SpaceX's Falcon 9 poised to fling 350kg planet-sniffing satellite into Earth orbit

NASA boffins hope Musk's firm doesn't make a mess of TESS

Planet hunters will be keeping their fingers crossed this evening as SpaceX flings NASA’s 350kg Transiting Exoplanet Survey Satellite (TESS) into a highly elliptical orbit around the Earth.

SpaceX, which was awarded "Category 2" certification for the "Full Thrust" Falcon 9 by NASA in January (PDF) despite a notable boom on the way to the International Space Station (ISS) in 2015, has to hit a 30-second launch window, which opens at 22:32 UTC tonight from Space Launch Complex 40 at Cape Canaveral.

NASA's "Category 2" certification (PDF) means the agency is willing to use the launcher for medium risk missions with lifespans of up to five years (Class B (PDF), in NASA lingo.)

Eight minutes after launch, SpaceX hopes to repeat the crowd-pleasing stunt of landing the first stage on the drone-ship Of Course I Still Love You, which will be stationed in the Atlantic. The booster could then be reused in a future mission.

There are no plans to attempt a payload fairing recovery this time around.

With NASA’s current planet hunting observatory, Kepler, running on fumes, boffins need to get TESS into orbit to continue the flow of data and, hopefully, discoveries.

TESS was originally conceived in 2006 as a private mission funded by, amongst others, Google and MIT. It was subsequently taken on by NASA as an Explorer Class (EX) Mission, with Orbital ATK awarded the contract to actually put the thing together in 2013.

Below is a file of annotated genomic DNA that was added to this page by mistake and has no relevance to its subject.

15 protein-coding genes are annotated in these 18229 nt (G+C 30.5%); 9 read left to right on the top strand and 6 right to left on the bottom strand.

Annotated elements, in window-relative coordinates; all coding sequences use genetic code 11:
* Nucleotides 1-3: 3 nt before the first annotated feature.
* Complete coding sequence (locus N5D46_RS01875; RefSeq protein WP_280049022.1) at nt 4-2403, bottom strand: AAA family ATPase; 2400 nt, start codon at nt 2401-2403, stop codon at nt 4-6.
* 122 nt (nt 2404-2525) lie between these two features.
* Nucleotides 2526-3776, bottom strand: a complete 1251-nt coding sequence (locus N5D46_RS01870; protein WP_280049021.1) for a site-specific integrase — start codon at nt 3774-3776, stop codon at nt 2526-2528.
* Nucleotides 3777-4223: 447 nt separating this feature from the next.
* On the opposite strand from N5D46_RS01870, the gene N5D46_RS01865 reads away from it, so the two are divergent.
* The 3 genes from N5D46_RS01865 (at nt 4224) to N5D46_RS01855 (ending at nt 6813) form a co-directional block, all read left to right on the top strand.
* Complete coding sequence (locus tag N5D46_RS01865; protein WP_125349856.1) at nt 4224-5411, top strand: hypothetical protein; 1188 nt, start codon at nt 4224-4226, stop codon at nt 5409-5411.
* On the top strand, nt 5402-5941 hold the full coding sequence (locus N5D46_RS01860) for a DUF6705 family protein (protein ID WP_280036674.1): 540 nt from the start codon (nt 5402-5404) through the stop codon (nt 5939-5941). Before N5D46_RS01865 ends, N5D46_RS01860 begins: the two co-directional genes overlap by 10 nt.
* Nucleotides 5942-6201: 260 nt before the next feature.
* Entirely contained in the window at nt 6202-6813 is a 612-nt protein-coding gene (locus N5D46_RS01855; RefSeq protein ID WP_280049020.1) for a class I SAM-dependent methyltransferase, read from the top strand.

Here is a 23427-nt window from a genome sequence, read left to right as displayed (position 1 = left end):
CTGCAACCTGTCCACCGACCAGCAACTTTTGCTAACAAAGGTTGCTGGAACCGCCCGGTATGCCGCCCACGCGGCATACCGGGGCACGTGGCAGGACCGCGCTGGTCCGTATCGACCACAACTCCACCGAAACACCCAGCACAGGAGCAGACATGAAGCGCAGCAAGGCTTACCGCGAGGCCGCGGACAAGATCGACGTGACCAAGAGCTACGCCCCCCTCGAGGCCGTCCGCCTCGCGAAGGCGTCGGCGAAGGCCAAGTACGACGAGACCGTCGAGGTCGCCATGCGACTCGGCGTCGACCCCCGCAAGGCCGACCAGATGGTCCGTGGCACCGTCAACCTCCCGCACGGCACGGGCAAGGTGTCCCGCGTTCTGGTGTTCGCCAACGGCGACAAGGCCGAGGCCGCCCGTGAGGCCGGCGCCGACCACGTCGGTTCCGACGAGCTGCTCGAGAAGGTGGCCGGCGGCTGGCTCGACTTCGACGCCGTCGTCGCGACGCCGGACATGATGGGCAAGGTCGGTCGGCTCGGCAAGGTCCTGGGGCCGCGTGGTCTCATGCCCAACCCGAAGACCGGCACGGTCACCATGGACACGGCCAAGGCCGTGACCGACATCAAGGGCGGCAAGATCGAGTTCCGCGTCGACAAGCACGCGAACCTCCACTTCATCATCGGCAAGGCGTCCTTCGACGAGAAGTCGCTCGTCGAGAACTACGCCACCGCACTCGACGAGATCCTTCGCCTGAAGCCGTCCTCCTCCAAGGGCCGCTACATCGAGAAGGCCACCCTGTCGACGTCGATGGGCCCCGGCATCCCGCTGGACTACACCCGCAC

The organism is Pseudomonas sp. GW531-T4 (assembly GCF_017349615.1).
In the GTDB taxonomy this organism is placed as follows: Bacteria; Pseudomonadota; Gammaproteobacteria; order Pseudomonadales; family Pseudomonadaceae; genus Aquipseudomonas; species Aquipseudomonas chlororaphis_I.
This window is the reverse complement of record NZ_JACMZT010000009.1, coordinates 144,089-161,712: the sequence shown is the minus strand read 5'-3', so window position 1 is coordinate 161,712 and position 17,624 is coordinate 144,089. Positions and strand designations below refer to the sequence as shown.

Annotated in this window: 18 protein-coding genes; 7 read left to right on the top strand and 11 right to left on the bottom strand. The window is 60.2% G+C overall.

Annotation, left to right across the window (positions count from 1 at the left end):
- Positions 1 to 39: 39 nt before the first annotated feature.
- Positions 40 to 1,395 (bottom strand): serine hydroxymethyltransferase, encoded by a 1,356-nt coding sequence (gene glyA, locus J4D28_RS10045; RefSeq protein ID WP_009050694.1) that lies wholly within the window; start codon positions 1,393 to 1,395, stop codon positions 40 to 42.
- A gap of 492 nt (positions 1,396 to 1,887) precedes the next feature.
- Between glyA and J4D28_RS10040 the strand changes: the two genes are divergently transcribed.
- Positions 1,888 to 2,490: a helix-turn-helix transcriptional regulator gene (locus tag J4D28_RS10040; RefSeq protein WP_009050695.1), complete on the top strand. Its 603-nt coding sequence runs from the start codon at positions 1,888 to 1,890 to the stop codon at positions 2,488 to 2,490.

During its two-year mission TESS will monitor the brightness of more than 200,000 stars, looking for the tell-tale drop in brightness caused by planetary transits (when an orbiting planet passes in front of the star).

Scientists expect TESS to catalogue some 20,000 transiting exoplanet candidates (most of which will be larger than Neptune), as well as 50 Earth-sized bodies.

Since stars that will be surveyed by TESS will be closer and brighter than those surveyed by Kepler, the planets should be easier to characterise. TESS will also be able to survey 20 times the amount of sky surveyed by Kepler from its High Earth Orbit.

If all goes to plan, TESS will provide a range of targets for the James Webb Space Telescope (JWST) to point at. Although at the rate things are going, the TESS mission could well have finished before JWST even makes it to the launchpad. ®

Updated to add

SpaceX has now put the launch off until Wednesday, citing the need for further checks on the guidance, navigation and control systems.

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